Photo courtesy of Laura King
SEATTLE – To Laura King, her three children were acting normal while enjoying dinner at an Italian restaurant in their hometown in Washington state.
But staff members of the restaurant Sogno di Vino in Poulsbo were so impressed with her children’s table manners during their Feb. 1 dinner that they thanked her kids and gave the family of five a bowl of ice cream.
It wasn’t until King got home that that she noticed a $4 “well behaved kids” discount on her receipt to cover the dessert. A friend posted a picture of the receipt on the website Reddit, and the story took off.
“The server said staff didn’t even know there were kids at the table,” said King, whose children are 2, 3 and 8 years old.
King said it’s been entertaining to see all the attention her story has gotten, and she plans to dine at Sogno di Vino again soon.
Sogno di Vino owner Rob Scott said servers have the discretion to offer a discount to customers, adding that this wasn’t the first time well-behaved kids have been rewarded. What was different this time was that one of the staff members wrote it out in the receipt.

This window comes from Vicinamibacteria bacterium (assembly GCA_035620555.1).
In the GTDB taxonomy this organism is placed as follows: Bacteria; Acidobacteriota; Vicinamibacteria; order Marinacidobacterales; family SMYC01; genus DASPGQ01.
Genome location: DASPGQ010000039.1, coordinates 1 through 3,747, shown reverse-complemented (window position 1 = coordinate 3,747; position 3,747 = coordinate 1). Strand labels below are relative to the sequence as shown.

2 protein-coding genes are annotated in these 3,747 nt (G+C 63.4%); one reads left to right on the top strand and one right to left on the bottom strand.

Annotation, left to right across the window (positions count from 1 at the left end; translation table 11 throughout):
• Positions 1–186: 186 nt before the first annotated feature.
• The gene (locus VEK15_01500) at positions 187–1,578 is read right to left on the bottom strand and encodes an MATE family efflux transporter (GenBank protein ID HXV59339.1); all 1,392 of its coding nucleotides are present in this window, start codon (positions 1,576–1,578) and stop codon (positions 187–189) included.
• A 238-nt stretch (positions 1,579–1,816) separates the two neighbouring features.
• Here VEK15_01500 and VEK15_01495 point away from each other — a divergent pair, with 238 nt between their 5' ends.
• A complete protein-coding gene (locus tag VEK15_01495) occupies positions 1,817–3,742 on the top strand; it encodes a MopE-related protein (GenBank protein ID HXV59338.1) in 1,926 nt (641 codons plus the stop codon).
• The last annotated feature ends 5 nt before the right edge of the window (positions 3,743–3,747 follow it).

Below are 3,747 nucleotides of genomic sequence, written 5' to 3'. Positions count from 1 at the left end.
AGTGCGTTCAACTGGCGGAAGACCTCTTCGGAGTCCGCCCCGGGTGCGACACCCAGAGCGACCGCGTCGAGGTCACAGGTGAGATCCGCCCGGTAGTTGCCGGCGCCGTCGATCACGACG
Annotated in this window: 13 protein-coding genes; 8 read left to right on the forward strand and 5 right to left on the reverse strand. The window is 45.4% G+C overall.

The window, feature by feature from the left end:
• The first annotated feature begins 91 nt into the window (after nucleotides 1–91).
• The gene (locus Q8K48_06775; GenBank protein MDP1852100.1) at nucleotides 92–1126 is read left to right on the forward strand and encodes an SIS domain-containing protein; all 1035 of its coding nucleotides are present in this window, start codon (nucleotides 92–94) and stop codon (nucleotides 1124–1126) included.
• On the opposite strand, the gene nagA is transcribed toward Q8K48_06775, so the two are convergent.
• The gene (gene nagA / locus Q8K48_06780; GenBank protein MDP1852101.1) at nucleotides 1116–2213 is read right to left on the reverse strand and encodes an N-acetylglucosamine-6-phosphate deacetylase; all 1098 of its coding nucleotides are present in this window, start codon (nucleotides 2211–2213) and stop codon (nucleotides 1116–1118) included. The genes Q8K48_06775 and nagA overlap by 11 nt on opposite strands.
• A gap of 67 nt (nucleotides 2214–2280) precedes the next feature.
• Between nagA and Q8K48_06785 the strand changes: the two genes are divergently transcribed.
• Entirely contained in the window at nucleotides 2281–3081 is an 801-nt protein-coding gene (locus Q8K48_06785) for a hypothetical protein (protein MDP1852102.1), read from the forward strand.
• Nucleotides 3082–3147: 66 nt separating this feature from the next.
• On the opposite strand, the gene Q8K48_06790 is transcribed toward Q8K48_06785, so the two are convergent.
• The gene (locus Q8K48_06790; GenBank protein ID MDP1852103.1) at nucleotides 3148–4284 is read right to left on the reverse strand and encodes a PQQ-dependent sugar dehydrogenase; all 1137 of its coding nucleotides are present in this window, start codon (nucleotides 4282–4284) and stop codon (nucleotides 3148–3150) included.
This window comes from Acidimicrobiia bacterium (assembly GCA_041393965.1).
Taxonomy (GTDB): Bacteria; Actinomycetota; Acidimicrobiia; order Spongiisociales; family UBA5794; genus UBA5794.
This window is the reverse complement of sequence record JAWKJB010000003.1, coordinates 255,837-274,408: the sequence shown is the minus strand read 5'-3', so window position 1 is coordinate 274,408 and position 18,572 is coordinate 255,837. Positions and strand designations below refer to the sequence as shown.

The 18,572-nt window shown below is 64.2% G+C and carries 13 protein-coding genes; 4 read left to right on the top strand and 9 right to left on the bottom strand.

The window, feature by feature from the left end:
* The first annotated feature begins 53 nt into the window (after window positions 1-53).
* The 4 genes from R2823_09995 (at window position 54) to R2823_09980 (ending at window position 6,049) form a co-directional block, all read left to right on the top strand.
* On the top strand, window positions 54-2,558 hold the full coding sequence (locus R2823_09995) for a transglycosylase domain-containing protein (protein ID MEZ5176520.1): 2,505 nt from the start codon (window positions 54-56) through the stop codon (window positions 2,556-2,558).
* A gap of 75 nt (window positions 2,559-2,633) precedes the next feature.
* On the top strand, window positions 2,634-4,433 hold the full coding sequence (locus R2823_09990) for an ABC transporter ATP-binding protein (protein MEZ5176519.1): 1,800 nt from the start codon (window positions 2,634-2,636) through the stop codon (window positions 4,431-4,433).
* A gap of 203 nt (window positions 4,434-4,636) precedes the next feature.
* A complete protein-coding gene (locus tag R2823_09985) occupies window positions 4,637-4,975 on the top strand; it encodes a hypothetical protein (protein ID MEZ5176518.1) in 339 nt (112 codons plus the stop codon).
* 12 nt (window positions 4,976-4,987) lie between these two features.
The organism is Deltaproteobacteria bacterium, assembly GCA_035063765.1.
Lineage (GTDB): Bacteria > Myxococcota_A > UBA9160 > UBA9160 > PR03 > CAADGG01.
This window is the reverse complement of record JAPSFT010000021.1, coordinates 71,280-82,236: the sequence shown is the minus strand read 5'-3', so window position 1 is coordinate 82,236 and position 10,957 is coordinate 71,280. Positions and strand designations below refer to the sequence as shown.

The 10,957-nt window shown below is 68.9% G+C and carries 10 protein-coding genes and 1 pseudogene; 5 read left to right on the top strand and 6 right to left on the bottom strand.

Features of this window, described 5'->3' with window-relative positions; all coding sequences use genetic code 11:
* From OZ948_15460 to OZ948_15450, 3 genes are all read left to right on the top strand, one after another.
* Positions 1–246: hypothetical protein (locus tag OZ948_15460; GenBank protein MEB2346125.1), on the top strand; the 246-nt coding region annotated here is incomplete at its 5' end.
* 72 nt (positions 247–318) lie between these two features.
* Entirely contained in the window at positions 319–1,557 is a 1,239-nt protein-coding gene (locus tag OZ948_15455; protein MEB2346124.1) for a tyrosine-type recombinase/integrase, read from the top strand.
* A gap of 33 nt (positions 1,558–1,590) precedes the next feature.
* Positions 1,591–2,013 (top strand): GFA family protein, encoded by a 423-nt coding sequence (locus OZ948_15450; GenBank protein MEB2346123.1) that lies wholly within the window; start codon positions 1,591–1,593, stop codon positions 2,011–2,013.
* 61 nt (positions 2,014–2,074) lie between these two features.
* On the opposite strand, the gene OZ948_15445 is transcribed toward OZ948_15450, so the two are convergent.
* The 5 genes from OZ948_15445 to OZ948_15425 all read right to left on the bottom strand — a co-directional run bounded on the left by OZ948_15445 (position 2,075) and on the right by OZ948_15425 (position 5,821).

“It was just an act of kindness,” Scott said.
Scott said the restaurant was packed the night Laura’s family came in, which can be challenging to families with small children. But he said he was impressed with the way the family was interacting with each other and that even the 2-year-old in a high chair seemed to be having a good time.
Rowdy children are an issue all restaurant customers have encountered at one point or another, Scott said.
“You can tell when a (family) had a rough ride to the restaurant,” Scott said. “There tends to be sometimes activities where children get out of the chair or stand on chairs or get loud, as they get loud, it upsets other patrons, and they paid for a baby-sitter.”
Scott said he’s been asked if he would charge more to customers who have unruly children. That’s not something he does, he said.
“Everybody in my generation was raised to behave in restaurants,” he said. “That parenting skills have been forgotten in some cases.”
King said she has worked in the restaurant industry before and knows that families aren’t the easiest customers to serve. She said that at the restaurant, her kids apply the table etiquette used at her dining table.